8. Simply put, no. Life has got far more complicated ! Even within the war, the composition and strength of divisions changed considerably.
7. It was customary by the Somme to leave a proportion of the rifle strength of a battalion out of an attack.
7. A battalion was hardly ever at full strength - illness, wounds, leave, courses etc etc all would have reduced effective numbers.
6. Strengths of a battalion in an attack could vary - for example, the 1st Newfoundland Battalion had attached troops from other units for 1st July - therefore it is impossible to be dogmatic about this.

In short, some generalisations can be made but there are plenty of caveats! There was (and usually always has been) a world of difference between the established strength of units and formations and the reality.

#4 John Milner

John Milner

    Captain

  • Old Sweats
  • 296 posts

Posted 30 May 2011 - 11:42 AM

Hans

Send me a PM and I will send you the Order of Battle for 1 July 1916, and for the whole of the battle July to November.

Regards

John

#5 Hans Molier

Hans Molier

    Lieutenant

  • Old Sweats
  • 160 posts
  • Gender:Male
  • Location:Roosendaal - the Netherlands
  • Interests:WW1 - Battle of the Somme - Victoria Cross

Posted 30 May 2011 - 03:45 PM

Ian, Nigel and John,thank you very much for your information.

#6 Hans Molier

Hans Molier

    Lieutenant

  • Old Sweats
  • 160 posts
  • Gender:Male
  • Location:Roosendaal - the Netherlands
  • Interests:WW1 - Battle of the Somme - Victoria Cross

Posted 02 June 2011 - 09:14 AM

A battalion consisted of approximately 1,000 soldiers. So a brigade (4 battalions) consisted of approximately 4,000 soldiers.
So a division (3 brigades) consisted of approximately 12,000 soldiers and 1,000 soldiers from divisional pioneers is a total of approximately 13,000 soldiers in a division ?

#7 FROGSMILE

FROGSMILE

    Major-General

  • Old Sweats
  • 4,068 posts
  • Gender:Male
  • Location:Wherever the army sends me
  • Interests:Studying and researching British Army uniforms and insignia.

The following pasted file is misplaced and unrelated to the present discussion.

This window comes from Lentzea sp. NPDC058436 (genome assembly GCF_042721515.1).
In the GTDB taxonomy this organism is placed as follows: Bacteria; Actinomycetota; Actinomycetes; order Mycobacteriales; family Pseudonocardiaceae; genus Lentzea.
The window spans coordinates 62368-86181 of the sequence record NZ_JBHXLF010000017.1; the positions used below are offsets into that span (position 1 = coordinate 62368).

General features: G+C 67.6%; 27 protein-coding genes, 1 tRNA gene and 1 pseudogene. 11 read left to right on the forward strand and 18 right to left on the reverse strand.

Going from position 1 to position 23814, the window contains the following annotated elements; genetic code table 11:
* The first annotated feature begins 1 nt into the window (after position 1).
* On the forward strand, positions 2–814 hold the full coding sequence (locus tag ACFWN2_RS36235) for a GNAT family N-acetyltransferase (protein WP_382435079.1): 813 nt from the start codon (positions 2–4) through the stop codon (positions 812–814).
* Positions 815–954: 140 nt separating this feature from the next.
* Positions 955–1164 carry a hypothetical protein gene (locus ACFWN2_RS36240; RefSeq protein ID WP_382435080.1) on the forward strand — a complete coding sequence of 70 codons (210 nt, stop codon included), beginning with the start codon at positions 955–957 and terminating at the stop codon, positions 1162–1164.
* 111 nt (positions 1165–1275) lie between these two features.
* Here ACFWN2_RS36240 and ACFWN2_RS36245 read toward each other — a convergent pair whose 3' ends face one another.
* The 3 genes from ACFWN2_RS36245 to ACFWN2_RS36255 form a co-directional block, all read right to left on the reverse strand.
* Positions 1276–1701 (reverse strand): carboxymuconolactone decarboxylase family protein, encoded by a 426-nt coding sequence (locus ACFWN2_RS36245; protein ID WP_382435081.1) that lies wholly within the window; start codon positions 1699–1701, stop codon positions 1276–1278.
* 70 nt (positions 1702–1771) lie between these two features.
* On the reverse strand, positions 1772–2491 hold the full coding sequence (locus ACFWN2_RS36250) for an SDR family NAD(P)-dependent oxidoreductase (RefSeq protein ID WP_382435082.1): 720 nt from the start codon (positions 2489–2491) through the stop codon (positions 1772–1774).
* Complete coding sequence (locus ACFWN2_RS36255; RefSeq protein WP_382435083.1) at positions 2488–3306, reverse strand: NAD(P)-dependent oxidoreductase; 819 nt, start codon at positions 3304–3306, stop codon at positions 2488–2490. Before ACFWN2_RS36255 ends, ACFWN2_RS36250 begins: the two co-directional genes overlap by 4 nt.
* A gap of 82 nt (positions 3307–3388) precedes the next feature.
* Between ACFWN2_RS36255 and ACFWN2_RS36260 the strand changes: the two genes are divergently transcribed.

Posted 02 June 2011 - 12:05 PM

A battalion consisted of approximately 1,000 soldiers. So a brigade (4 battalions) consisted of approximately 4,000 soldiers.
So a division (3 brigades) consisted of approximately 12,000 soldiers and 1,000 soldiers from divisional pioneers is a total of approximately 13,000 soldiers in a division ?



Hans you are counting only the infantry soldiers. To that number you must add artillery, service corps (logistics) and medical staff (field ambulance) at Brigade level, and then at Divisional and Corps level there are additional administrative elements to facilitate infrastructure and lines of communication (supplies, HQ staff and medical evacuation etc).

#8 David Underdown

David Underdown

    Brigadier-General

  • Old Sweats
  • 2,328 posts
  • Gender:Male
  • Location:London
  • Interests:Primarily following up those men listed on the Rolls of Honour of the Central Council for Church Bell Ringers, [url]http://www.cccbr.org.uk/rollsofhonour/[/url] and the Surrey Association of Church Bell Ringers [url]http://halfmuffled.wordpress.com[/url]

    Also remembering my Great-Great-Uncle Pte 30649 Frederick John Holbrook, 2nd Bn, Welsh Regiment, Died of Wounds 26 July 1916, buried Heilly Station Cemetery, II D 11 aged 19 according to CWGC, but born 5 May 1898. Entered France 12 May 1915. (Avatar)

Posted 02 June 2011 - 01:38 PM

And engineering and signalling, all functions of the Royal Engineers in WWI, and all trained to fight as infantry if necessary